Save on health care, even as your body falls apart

@Money May 23, 2012: 4:15 PM ET
health care savings advice

(Money magazine) -- You managed to glide through your twenties and thirties without any major health issues. Yet, as the calendar pages turn, you're finding that a host of minor -- and perhaps a few major -- medical problems keep cropping up. The doctor shakes her head when she sees your blood pressure and cholesterol numbers.

It's inevitable: As you age, aches and pains appear, and your body costs more to maintain. A regime of blood pressure medication, for example, can easily run more than $1,000 a year.

Fortunately, you don't have to choose between saving yourself and your wallet. Money magazine gives you strategies to cut your costs as much as 70% in six big areas -- from doctor visits to prescription drugs to dental care -- that are major sources of cash drains. This is the first of a two-part series on how to lower your medical expenses.


The annual doctor visit may well be a memory of your youth. About a third of Americans at age 50 suffer from one or more chronic conditions like high cholesterol, diabetes, or high blood pressure. These types of ailments may require doctor visits as often as every three months, says Glen Stream, president of the American Academy of Family Physicians.

The repair bill

Multiple visits can add up, even if you stay within your provider network. More employers are pushing high-deductible plans that leave you on the hook for the full cost of visits until you hit that deductible (averaging nearly $3,700 for families and about $1,900 for singles, according to the Kaiser Family Foundation).

Many are also switching from co-pays (a flat fee per visit, usually $20 to $30) to co-insurance (a percentage of the bill, averaging 18%). That can cost you big, especially if you're seeing specialists who are likely to charge more than a primary-care doc, says Martha Gaines, director of the advocacy group Center for Patient Partnerships in Madison, Wis.

Your savings strategy

Keep tabs on your vitals. Often visits to the doctor are to monitor your condition -- rather than actively treat it.

Cut down on the number of these visits -- and the accompanying co-pay or co-insurance -- by doing similar checks at home. Home-testing kits for many conditions these days are reliable, easy to use, and fairly low cost.

A quality blood pressure monitor runs $30 to $140; at-home glucose kits $20 to $130. Your insurer may reimburse you for the cost of these items as long as your doctor writes you a prescription for them.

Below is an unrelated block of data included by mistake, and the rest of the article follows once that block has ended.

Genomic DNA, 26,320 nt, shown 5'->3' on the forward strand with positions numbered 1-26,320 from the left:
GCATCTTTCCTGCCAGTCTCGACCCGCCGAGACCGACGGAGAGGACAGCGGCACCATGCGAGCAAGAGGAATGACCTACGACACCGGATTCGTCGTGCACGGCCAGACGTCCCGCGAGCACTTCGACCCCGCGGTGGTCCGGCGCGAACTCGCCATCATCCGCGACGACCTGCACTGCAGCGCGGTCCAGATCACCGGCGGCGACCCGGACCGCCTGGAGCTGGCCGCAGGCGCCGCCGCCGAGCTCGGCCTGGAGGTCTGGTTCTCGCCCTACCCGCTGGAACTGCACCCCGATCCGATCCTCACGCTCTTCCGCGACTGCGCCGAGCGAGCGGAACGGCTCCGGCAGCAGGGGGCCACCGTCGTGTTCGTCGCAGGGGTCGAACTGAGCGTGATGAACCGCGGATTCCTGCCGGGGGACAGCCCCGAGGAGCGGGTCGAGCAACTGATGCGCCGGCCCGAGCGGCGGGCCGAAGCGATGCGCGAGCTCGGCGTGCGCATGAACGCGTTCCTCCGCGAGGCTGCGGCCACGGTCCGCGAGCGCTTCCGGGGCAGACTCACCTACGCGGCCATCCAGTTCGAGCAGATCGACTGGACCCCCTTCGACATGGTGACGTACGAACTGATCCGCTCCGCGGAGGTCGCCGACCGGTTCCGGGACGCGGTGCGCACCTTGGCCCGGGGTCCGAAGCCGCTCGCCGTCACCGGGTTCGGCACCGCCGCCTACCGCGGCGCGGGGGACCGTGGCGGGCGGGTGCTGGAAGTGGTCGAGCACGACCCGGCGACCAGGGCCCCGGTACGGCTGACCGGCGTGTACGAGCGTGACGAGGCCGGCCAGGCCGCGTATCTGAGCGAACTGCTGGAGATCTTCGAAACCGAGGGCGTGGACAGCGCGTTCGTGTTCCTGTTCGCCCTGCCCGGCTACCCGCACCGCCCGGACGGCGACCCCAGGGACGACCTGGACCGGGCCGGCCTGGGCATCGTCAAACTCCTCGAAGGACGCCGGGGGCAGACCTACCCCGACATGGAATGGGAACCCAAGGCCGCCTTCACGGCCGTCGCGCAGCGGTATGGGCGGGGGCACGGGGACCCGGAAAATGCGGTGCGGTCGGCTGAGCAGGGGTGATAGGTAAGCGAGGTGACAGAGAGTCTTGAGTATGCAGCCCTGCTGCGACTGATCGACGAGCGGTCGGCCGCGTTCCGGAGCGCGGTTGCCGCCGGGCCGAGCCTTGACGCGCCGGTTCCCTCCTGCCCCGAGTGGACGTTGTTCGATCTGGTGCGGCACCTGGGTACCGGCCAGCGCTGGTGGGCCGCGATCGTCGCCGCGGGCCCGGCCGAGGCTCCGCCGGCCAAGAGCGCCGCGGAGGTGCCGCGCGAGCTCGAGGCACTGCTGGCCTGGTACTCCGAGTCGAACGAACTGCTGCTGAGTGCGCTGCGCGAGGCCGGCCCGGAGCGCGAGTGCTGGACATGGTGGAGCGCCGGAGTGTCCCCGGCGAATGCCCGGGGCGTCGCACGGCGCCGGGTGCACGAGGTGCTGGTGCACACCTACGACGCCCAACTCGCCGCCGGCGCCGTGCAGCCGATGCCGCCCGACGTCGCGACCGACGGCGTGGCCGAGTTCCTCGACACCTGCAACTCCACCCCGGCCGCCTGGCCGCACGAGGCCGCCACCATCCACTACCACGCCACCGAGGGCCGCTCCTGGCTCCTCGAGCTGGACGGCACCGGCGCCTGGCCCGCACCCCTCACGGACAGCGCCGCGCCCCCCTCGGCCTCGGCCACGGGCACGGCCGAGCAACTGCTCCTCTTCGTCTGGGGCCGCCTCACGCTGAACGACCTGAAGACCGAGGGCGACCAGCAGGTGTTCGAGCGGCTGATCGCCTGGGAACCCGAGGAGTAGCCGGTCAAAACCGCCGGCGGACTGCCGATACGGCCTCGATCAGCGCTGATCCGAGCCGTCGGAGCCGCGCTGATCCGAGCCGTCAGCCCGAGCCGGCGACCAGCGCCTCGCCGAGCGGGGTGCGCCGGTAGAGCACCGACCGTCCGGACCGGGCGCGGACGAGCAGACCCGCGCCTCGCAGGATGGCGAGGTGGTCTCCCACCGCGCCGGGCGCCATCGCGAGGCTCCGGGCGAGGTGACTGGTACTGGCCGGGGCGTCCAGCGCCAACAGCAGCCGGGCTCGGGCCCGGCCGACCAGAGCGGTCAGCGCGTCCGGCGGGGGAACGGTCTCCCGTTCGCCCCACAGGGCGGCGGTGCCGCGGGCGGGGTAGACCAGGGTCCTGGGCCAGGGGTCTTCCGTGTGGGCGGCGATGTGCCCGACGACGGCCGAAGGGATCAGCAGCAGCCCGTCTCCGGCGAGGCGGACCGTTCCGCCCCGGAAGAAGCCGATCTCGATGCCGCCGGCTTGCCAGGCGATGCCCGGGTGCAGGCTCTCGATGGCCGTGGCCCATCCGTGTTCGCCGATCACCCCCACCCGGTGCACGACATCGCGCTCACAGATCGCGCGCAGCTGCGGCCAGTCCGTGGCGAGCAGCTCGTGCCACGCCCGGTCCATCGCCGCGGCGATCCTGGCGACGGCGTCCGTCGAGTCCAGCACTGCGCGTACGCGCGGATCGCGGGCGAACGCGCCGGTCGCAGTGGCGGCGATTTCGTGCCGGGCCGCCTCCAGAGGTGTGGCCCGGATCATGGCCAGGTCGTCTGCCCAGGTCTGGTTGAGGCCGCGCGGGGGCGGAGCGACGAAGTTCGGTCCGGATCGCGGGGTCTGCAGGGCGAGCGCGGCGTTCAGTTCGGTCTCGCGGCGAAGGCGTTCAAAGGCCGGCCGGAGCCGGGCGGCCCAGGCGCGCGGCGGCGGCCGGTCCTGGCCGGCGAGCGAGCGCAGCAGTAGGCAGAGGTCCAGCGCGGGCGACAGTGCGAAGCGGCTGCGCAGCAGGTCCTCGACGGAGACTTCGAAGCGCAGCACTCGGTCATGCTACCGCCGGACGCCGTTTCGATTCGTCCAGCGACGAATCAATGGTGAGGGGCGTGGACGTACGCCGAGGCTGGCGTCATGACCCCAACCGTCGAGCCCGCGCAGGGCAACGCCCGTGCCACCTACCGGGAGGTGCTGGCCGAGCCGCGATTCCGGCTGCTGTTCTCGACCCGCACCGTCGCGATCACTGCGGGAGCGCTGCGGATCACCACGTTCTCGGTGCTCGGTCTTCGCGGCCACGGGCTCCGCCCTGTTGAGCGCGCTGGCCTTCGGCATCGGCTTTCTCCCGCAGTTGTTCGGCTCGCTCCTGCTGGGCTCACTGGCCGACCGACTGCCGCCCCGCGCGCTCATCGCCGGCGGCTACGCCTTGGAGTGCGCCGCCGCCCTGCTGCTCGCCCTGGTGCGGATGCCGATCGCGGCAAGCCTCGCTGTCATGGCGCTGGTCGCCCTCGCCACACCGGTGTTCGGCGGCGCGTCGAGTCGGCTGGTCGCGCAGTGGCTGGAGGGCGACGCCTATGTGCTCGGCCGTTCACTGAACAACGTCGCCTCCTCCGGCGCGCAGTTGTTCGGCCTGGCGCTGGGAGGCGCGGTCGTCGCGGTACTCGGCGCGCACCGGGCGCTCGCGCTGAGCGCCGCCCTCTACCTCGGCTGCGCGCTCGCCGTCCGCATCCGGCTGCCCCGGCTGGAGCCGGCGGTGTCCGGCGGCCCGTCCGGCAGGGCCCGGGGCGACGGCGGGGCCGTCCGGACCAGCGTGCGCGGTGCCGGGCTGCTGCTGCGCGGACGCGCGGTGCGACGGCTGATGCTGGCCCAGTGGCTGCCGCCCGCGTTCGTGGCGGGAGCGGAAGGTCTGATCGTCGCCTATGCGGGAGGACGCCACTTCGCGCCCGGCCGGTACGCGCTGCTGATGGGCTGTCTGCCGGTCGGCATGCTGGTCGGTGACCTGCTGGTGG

Make an offer. If you haven't met your deductible yet or have costly co-insurance, see if your doctor will cut his rate if you pay in cash.

Need to see an out-of-network specialist? Your insurer may still cover the cost at the higher in-network rate as long as you can prove that your plan doesn't have a specialist with the expertise you need, or has an inadequate number of specialists in your area. If not, offer 35% less than the charge (about what he'd recoup from your insurer).


Chronic conditions mean drugs -- about 65% of Americans ages 45 to 64 report taking a regular prescription, often for conditions such as high cholesterol and depression.

The repair bill

Sweeping changes that many employers have been making to drug coverage might stick you with a higher cost -- or a golden opportunity to cut your bills. About a quarter of large employers now use some kind of co-insurance for medication -- traditionally they'd been strictly attached to co-pays -- a change that can add several hundred dollars more a year to your bill.

On the plus side, nearly a quarter of companies are reducing or eliminating employee charges for medications (such as cholesterol-lowering statins) for chronic diseases. More traditional tiered systems are still widely used, under which you pay one rate for generic drugs (average of $10), one for "preferred" brands, and the most for nonpreferred (average of $50), according to Mercer.

Your savings strategy

Coordinate coverage. Scrutinize your plan and your spouse's (assuming you both work and have access to employer plans) to see which offers the better deal.

Check whether your drugs are on the preferred list; nearly 25% of large employers are restricting or eliminating coverage of popular brand-name drugs. Also note restrictions for drugs you suspect you may need; more plans are requiring prior authorization for new prescriptions, or mandate that you try another drug first before they'll pay.